If youda ast me, I coulda told ya

Eugene Volokh broke a serious media-misconduct story last week. The notorious Cynthia McKinney made a speech in which she said of the United States “In no other rich democracy on this planet do so many people have so little . . .” She was quoted, by David Horowitz, The Washington Times, and several other outlets as saying, instead, “In no other country on the planet do so many people have so little as they do in this country.”

Eugene reports having failed to secure a correction from any of the mainstream media involved, though several bloggers who had linked to the misleading stories took those links down. He also reports having failed to energize either half of the blogsphere to share his outrage.

He’s puzzled in particular that the left-bloggers didn’t jump on a story about right-wing media bias, and offers some candidate explanations: that he isn’t widely read on the left, that the left-bloggers don’t want to be seen defending McKinney, or that they thought the story less important than Eugene did.

I would offer a different explanation, which I know to be correct in my case: the story wasn’t unimportant, but it wasn’t surprising either. My eighth-grade journalism teacher taught me that a dog biting a man isn’t news; it’s only news if a man bites a dog. Lying by David Horowitz and the Washington Times seems to me so routine as to hardly be worth any comment. (In my particular case there were the further considerations that I had nothing to add to the story — except to say, for the thousandth time, that Eugene is a sterling fellow and much too good for the political company he keeps — and that I assume that most of my readers check the Volokh site routinely.)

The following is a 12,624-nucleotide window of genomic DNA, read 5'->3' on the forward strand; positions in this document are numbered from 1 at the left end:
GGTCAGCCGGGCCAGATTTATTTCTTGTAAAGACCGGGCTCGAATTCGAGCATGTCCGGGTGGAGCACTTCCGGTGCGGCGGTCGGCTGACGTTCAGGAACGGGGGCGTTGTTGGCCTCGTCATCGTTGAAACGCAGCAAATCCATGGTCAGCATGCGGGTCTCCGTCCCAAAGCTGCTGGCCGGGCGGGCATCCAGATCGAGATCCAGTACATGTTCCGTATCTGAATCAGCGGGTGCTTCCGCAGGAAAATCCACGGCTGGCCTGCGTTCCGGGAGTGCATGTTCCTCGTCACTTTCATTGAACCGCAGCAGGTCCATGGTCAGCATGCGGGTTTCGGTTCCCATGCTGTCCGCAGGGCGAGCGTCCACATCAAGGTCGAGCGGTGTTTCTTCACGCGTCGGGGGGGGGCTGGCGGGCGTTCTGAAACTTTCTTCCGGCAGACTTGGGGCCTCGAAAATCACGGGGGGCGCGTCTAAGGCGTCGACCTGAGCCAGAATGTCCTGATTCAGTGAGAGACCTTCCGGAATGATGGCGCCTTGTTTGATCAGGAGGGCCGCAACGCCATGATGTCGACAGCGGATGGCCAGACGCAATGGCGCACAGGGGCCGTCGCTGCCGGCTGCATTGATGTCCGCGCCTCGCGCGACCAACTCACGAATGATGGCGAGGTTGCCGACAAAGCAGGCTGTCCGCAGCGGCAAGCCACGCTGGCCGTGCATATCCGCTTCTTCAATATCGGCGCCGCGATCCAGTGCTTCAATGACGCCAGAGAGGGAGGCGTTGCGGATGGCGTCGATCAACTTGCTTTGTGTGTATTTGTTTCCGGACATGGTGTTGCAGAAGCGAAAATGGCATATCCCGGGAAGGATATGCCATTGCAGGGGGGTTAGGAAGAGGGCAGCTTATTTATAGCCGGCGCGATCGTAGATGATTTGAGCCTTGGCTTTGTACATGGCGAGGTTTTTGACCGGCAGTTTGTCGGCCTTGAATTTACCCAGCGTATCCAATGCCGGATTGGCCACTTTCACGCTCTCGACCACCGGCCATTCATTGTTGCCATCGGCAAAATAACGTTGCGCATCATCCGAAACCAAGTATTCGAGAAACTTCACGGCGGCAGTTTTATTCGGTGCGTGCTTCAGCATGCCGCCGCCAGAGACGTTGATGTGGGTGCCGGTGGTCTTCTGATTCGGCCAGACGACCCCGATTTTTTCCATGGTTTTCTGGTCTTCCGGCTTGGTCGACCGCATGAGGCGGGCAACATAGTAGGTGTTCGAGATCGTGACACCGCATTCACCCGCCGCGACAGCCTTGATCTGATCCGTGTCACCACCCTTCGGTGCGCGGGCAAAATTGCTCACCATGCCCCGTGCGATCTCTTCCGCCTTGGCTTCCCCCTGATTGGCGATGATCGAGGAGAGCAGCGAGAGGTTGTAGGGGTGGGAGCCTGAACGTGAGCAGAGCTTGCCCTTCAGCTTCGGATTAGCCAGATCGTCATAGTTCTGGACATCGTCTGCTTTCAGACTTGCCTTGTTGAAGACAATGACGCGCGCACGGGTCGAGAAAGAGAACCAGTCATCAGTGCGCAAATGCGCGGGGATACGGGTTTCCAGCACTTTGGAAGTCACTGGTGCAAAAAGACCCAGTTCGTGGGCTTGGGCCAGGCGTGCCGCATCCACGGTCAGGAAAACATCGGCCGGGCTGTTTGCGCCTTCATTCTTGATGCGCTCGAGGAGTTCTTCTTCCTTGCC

I would have thought that the natural interest in this story would be on the right side of the blogosphere, where the revelation of lying by the semi-official organ of the Washington Republican establishment might be expected to seem surprising. That means that the silence on the right is what calls for an explanation. One possibility is that Eugene’s concern for truth-telling and willingness to call a foul against his own side aren’t widely shared on the right.

Author: Mark Kleiman

Professor of Public Policy at the NYU Marron Institute for Urban Management and editor of the Journal of Drug Policy Analysis. Teaches about the methods of policy analysis about drug abuse control and crime control policy, working out the implications of two principles: that swift and certain sanctions don't have to be severe to be effective, and that well-designed threats usually don't have to be carried out. Books: Drugs and Drug Policy: What Everyone Needs to Know (with Jonathan Caulkins and Angela Hawken) When Brute Force Fails: How to Have Less Crime and Less Punishment (Princeton, 2009; named one of the "books of the year" by The Economist Against Excess: Drug Policy for Results (Basic, 1993) Marijuana: Costs of Abuse, Costs of Control (Greenwood, 1989) UCLA Homepage Curriculum Vitae Contact: Markarkleiman-at-gmail.com